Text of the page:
The End of Anonymity

The End of Anonymity

by Jennie Ruby, COTP

An online class is not a webinar. Webinars have a well-earned reputation for being snooze fests. Often they are required attendance. The speakers are not necessarily experienced public speakers. The content may or may not be intrinsically interesting—think, policy roll-out for next year’s open enrollment insurance period. And the audience may be massive: a required-attendance companywide webinar for a large, international company could well have a couple hundred attendees. All of that is the perfect recipe for attendees to multitask, dip in and out, turn down the audio, and drift away. In an online class, however, you can’t let this happen.

Part of the problem? Anonymity. In a large webinar attendees know that no one notices whether they are present and paying attention or not. In an online class, one of your best tools for student engagement is to eradicate anonymity through the use of name-calling.

No, no, I don’t mean you call your students bad words! I mean you learn the names of your students, and you call your students by name early and often. It all starts with your student introductions.

If you have fewer than about a dozen students, you can do audio introductions. Give each student about 2 minutes of airtime for an introduction. Even if the introductions eat up 20 minutes of a full-day class, the benefit is well worth the time. 

Give specific guidelines on what the introduction should contain: “Now, I’d like to meet each of you. I’d like you to tell us your name, the organization you work for, your job title, and where you are calling from.”

By giving a very specific formula of what you are looking for, you decrease the chance that a student will launch into a lengthy, life-story type introduction. Instead, most students will follow the formula.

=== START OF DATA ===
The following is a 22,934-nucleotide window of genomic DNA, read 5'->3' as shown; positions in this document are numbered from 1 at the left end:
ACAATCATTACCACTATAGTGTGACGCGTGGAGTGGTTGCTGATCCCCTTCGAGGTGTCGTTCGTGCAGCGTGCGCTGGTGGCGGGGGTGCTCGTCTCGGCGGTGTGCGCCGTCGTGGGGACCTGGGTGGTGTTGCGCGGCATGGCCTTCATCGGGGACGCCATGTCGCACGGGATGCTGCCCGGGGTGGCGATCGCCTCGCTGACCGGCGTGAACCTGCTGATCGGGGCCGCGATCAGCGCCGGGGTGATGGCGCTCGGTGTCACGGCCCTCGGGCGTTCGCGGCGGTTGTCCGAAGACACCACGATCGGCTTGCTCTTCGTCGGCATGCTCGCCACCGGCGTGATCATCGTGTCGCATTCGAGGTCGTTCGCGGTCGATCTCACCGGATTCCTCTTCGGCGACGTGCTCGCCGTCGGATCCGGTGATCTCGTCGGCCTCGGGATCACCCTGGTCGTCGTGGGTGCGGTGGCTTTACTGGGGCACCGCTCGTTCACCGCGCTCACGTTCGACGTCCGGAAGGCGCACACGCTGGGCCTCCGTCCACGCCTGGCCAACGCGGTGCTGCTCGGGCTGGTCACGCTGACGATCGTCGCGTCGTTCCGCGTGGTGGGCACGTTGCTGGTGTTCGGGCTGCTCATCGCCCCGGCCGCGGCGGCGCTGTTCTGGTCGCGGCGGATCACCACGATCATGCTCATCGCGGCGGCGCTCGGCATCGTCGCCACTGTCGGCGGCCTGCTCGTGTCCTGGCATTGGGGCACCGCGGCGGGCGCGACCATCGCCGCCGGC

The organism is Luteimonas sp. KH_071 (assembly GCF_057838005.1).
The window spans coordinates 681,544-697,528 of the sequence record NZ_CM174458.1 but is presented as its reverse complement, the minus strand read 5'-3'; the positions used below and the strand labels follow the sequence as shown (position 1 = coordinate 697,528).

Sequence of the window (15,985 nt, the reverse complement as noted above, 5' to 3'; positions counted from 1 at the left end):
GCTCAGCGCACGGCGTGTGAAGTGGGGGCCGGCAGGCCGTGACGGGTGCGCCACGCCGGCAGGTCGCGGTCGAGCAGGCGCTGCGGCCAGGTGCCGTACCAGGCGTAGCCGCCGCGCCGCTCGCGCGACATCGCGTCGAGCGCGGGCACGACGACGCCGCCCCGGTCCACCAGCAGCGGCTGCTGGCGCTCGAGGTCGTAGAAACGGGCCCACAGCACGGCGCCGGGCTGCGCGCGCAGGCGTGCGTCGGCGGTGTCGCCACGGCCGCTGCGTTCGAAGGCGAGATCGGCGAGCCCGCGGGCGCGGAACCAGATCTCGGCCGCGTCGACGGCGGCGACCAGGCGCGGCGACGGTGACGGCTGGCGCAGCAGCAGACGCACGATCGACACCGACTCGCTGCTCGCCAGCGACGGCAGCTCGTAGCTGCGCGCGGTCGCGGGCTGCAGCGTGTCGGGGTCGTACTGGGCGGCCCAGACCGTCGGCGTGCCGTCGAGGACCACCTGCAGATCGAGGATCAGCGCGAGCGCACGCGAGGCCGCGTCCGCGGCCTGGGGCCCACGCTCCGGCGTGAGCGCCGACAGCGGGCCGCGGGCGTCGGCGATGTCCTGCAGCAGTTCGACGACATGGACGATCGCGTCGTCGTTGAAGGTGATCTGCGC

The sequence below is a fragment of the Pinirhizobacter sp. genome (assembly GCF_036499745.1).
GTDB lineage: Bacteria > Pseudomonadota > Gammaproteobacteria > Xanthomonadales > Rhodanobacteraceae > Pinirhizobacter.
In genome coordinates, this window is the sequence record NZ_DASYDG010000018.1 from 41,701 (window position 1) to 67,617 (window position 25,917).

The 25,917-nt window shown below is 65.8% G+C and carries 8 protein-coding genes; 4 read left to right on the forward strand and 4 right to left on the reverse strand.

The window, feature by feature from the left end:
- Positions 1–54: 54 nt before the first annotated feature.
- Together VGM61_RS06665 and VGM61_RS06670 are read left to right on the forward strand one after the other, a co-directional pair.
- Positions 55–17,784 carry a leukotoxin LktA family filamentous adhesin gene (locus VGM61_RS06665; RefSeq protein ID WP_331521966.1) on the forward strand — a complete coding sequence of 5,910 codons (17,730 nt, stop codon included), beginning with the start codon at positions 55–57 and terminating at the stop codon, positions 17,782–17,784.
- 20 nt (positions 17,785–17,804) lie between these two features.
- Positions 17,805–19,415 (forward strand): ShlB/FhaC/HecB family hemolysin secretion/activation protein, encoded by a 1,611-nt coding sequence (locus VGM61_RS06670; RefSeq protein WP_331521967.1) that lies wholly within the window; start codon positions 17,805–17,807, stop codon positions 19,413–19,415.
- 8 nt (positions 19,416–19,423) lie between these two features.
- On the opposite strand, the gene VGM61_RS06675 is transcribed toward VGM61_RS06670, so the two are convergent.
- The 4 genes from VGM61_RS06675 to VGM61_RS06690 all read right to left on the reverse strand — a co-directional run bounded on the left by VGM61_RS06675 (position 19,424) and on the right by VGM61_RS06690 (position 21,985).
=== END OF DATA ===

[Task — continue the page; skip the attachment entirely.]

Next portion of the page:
Then, to make the intros a little more personal, have a back-up question for each student. I might ask, in a course about eLearning, “What kinds of eLearning do you typically create?” Or I might ask something specific about the location the student is calling from. Then I react to their answer—not just, “Okay, next.” Instead, I make an empathetic comment about what they said. “Wow, so you do basically all types of eLearning! They really keep you busy, don’t they!” 

Just the little personal touch of listening to each student’s introduction, and reacting with a personal question or comment or two, goes a long way toward creating a positive, and personalized, experience for the student.

And don’t let that personalization lapse! Throughout the class, call on students by name. If possible, tie key points in the class to something you learned about them in the introductions. Even now and then saying something like, “Isn’t that right, Samuel?” makes the class feel personal, and keeps the student from drifting off to email. 

“Wait, did I hear my name?” thinks the student. “The instructor might call on me at any time!”

Don’t let this valuable method for personalization and engagement pass you by. Make sure to do at least some kind of introductions in all of your online learning courses.


Jennie Ruby, COTP, has more than 20 years of experience in training delivery, and is much loved for her enthusiasm and energy in the classroom setting, whether online or in person. She is a published author and co-author of numerous training books, including Essentials of Adobe PresenterEditing with Microsoft Word, and Writing for Curriculum Development


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